Sep 8, 2019; Philadelphia, PA, USA; Philadelphia Eagles wide receiver DeSean Jackson (10) runs off the field after win against the Washington Redskins at Lincoln Financial Field. Mandatory Credit: Eric Hartline-USA TODAY Sports Sep 8, 2019; Philadelphia, PA, USA; Philadelphia Eagles wide receiver DeSean Jackson (10) runs off the field after win against the Washington Redskins at Lincoln Financial Field. Mandatory Credit: Eric Hartline-USA TODAY Sports

Writing this as someone who grew up in the Jewish faith, I can tell you that there’s nothing Jews enjoy less than hearing non-Jews talk about Jews.

To put it mildly, there’s a lot of history there. Between the stereotypes, the innuendos, the gaslighting, and the flat-out anti-semitism, nothing good ever seems to come from people who don’t know the actual history of the Jewish people commenting on the history or current status of Jewish people. Blaming Jewish people for the problems of others is an all-too-familiar trope that has been employed across the centuries to deflect blame from the actual root causes of problems and that unfortunately continues to this day.

It’s true that you can’t invoke that history right now in a vacuum, especially given the current state of America, the Black Lives Matter movement, as well as the threats of white supremacy that affect so many other groups of people in the country. But all of that doesn’t diminish the impact of anti-Semitism or the triggering aspect of its use every time. No Jewish person sees “Jews” trending on Twitter and expects to see anything good waiting for them on the other side.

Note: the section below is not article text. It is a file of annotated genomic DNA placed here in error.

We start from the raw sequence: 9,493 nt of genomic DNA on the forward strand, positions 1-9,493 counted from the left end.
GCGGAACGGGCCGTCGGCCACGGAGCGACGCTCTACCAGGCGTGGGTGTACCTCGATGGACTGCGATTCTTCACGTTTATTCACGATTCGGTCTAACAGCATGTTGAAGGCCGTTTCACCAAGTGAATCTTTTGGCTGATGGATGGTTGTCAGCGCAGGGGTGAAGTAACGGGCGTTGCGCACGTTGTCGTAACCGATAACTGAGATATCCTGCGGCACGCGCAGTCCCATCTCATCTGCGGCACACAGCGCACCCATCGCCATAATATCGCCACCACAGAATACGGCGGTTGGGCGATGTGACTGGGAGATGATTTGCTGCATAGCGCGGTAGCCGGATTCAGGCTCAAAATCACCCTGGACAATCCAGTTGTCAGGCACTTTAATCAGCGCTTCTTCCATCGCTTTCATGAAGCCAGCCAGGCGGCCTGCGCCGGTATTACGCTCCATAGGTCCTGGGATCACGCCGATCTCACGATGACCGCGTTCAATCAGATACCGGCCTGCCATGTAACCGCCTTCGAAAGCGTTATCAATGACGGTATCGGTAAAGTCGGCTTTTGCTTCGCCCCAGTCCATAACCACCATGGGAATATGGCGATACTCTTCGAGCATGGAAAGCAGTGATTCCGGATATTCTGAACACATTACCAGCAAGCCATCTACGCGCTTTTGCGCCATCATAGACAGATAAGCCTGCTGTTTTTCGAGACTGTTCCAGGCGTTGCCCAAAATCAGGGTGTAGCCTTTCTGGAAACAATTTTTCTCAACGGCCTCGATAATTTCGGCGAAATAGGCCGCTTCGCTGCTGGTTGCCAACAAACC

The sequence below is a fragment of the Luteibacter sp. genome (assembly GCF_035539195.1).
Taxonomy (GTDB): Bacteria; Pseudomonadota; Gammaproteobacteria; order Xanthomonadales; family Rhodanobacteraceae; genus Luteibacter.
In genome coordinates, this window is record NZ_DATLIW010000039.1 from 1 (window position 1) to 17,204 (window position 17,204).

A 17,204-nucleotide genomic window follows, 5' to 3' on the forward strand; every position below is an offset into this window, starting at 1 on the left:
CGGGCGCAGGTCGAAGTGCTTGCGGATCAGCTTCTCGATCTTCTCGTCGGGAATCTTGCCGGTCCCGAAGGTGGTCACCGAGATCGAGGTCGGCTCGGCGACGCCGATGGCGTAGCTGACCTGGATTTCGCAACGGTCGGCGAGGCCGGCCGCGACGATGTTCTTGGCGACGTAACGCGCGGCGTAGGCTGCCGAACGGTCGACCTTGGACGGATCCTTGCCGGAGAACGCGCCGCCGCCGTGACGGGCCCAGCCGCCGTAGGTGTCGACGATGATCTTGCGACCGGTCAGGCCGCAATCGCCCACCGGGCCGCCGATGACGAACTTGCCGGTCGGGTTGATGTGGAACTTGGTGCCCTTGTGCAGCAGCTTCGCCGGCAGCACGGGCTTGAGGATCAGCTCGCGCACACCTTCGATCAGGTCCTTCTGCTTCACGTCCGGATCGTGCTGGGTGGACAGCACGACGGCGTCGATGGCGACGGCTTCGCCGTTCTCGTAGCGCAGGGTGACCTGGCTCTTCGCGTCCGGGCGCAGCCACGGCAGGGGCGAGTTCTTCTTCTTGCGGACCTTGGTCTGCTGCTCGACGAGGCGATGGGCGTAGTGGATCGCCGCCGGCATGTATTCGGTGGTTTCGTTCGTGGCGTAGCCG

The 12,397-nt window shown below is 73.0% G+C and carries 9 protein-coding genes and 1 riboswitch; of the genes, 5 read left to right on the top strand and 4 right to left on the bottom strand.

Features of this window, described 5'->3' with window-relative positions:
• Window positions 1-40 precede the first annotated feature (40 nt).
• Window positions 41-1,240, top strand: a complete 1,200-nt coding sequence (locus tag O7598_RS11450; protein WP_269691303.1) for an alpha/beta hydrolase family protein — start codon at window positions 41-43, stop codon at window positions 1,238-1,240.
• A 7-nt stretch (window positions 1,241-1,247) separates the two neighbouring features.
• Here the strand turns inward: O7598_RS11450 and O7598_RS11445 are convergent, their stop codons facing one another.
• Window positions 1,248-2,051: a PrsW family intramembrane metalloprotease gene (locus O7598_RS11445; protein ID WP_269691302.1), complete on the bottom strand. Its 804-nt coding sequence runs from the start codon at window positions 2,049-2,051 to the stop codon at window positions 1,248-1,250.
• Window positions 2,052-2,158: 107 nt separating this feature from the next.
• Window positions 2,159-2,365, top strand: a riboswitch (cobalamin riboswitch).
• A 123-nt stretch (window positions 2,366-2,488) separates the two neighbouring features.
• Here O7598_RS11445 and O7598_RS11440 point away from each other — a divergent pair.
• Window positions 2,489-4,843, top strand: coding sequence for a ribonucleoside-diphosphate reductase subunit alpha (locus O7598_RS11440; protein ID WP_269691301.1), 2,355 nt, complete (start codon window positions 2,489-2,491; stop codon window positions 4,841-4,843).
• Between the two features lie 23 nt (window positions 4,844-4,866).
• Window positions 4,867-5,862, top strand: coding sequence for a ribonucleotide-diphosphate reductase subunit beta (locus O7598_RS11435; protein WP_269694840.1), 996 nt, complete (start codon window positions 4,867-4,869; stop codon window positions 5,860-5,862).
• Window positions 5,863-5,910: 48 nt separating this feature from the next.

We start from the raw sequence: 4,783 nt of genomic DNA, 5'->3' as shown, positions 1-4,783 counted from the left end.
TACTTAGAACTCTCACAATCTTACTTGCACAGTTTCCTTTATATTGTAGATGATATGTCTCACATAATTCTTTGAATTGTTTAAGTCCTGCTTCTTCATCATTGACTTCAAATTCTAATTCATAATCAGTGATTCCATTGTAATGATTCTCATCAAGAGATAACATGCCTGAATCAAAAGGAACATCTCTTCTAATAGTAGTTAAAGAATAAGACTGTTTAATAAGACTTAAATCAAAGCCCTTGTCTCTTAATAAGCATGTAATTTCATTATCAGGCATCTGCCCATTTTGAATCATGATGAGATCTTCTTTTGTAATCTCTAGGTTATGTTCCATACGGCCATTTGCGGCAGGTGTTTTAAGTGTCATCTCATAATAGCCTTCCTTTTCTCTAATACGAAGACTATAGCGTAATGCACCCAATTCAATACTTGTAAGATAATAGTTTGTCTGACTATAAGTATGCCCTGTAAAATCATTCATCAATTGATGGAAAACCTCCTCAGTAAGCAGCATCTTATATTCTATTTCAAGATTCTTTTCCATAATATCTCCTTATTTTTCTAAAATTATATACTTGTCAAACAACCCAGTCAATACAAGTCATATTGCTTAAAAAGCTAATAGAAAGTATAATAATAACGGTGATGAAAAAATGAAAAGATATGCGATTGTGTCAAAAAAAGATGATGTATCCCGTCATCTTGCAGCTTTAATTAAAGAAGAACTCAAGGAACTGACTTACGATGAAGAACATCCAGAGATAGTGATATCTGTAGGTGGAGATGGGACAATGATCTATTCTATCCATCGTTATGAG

The Philadelphia Eagles organization and its players don’t seem to be getting this message.

Last week, Philadelphia Eagles wide receiver DeSean Jackson posted anti-Semitic passages that he thought were attributed to Adolph Hitler on his Instagram feed. As The Comeback’s Phillip Bupp put it at the time, “looking past the fact that he incorrectly attributed the quotes to Hitler, Jackson thought it was and it was still anti-Semitic no matter who actually said that,” so there’s really no good way to spin it. Jackson later apologized and the Eagles released a statement of their own noting how important it was to apologize and try to learn from it.

The Eagles also fined Jackson for “conduct detrimental to the team” and warned that he could be released if he doesn’t “support his words with actions” following the Hitler gaffe. The fine and penalty appear to be equal to the one they handed down to Riley Cooper in 2013 when he was videotaped using the N-word to refer to a Black security guard. At the time many had hoped the franchise would cut Cooper as a strong statement against racism.

While Jackson publicly apologized and vowed to speak with Holocaust survivors and rabbis to learn more, while the Eagles hoped their punishment would move the conversation forward, Jackson undercut the sincerity of his apologies when he liked an Instagram post on Wednesday that seemed to imply his posts were not only valid but that he shouldn’t have apologized in the first place.

At that point, a few other Eagles players jumped into the fray, directly or indirectly, by liking similar posts (not to mention former NBA player and current Showtime host Stephen Jackson). Eagles DT Malik Jackson defended Jackson’s initial post as well as Dr. Louis Farrakhan, who has a well-documented history of anti-Semitism.

“The honorable Farrakhan is nothing like that vile scum Hitler. He speaks truth and believes in protection of self and and that scares ur (sic) racist (expletive).. 2nd (Jackson) did not quote anyone he took a PICTURE (of) a book that was to invoke thought and conversation.”